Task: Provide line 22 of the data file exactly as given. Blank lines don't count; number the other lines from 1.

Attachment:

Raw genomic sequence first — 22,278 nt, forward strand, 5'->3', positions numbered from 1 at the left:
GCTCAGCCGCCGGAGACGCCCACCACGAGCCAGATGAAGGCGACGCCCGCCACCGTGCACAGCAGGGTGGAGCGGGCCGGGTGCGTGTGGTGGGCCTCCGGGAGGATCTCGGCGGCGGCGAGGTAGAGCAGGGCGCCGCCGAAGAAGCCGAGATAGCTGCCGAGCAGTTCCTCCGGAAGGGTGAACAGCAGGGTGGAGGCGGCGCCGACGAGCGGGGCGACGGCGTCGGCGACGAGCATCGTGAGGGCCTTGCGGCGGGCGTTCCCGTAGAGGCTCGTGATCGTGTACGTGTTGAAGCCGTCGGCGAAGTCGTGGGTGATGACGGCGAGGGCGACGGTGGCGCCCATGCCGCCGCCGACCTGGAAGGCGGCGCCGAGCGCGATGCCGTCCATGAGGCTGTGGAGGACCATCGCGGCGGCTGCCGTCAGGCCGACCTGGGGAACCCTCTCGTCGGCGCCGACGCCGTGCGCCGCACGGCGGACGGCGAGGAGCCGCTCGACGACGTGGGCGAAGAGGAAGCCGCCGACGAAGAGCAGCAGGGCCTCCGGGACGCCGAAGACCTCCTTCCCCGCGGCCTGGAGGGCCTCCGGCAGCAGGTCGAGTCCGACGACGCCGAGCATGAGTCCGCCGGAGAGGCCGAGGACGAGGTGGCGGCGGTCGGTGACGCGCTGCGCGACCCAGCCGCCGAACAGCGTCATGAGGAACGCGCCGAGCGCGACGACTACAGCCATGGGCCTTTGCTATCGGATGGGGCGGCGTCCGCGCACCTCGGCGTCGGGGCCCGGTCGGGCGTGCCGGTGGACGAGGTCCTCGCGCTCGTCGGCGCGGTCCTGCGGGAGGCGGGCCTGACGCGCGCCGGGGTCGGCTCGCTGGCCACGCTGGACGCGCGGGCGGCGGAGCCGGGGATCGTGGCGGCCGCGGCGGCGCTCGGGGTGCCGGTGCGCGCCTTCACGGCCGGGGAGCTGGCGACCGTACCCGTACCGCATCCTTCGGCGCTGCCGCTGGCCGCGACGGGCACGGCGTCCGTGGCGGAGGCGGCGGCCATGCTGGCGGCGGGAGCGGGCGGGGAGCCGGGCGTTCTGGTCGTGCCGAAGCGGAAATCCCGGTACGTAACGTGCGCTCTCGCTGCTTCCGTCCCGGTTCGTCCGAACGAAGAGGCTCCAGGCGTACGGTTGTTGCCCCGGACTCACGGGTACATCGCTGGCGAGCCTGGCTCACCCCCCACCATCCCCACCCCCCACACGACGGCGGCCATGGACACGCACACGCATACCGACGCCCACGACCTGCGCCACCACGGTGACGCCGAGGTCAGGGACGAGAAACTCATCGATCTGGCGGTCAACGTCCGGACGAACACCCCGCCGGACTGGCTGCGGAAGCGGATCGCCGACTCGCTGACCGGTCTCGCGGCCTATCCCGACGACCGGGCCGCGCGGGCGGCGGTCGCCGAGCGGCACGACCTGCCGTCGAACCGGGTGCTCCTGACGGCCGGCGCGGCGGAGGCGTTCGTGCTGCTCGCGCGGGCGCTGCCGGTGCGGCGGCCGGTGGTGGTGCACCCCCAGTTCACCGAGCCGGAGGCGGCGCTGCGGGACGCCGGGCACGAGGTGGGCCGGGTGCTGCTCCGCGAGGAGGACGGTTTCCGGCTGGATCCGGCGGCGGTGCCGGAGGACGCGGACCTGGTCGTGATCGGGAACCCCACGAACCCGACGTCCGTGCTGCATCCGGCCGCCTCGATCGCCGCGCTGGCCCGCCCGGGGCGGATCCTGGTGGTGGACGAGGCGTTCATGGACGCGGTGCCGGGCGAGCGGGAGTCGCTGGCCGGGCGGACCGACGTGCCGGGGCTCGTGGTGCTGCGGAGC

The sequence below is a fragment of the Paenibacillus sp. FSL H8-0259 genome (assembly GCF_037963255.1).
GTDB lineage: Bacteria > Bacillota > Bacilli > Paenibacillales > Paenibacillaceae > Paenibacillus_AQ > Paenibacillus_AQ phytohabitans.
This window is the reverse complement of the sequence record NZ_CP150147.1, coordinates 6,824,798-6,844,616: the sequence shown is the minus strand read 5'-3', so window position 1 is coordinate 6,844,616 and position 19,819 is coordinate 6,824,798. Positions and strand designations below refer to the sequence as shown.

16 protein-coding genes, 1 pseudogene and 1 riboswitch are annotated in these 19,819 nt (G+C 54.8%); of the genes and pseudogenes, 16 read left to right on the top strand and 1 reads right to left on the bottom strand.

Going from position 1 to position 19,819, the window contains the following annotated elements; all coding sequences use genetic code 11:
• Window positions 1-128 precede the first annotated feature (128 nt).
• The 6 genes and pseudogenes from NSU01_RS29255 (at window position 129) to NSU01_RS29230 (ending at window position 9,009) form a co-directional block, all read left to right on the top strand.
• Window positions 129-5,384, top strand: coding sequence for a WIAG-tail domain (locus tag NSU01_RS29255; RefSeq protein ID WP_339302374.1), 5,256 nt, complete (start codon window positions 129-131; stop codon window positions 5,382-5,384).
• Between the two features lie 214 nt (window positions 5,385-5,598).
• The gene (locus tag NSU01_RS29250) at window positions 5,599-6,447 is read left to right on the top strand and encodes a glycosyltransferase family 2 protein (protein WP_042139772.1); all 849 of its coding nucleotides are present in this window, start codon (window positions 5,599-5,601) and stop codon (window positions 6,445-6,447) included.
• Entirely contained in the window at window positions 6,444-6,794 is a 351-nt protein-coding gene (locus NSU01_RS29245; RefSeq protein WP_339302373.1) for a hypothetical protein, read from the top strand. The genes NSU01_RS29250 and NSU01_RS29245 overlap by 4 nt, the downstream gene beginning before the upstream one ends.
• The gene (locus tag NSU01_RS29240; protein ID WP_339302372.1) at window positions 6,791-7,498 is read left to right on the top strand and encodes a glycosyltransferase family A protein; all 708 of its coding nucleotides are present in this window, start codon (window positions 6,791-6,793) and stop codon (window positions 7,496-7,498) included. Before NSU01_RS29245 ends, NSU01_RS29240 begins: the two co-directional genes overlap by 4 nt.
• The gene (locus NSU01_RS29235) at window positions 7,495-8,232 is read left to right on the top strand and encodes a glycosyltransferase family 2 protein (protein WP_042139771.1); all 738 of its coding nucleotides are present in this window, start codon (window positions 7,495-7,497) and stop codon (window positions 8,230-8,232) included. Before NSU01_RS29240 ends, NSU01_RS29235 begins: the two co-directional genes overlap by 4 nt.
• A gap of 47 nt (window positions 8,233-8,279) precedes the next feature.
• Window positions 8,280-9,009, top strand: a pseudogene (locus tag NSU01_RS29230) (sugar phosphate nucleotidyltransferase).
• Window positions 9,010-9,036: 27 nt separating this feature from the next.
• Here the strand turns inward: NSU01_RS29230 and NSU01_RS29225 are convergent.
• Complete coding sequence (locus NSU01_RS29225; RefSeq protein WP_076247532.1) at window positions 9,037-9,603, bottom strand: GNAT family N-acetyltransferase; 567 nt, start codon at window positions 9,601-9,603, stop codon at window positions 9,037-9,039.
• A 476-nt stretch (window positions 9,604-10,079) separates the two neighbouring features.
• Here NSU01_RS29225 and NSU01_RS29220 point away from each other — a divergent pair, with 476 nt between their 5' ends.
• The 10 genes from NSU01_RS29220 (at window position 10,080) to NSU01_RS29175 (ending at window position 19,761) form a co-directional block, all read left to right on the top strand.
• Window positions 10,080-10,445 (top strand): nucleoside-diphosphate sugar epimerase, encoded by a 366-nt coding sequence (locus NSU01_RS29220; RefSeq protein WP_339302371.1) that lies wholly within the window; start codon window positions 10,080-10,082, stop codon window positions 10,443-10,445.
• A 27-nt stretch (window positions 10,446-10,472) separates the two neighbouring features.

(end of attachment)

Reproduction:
• Here NSU01_RS29225 and NSU01_RS29220 point away from each other — a divergent pair, with 476 nt between their 5' ends.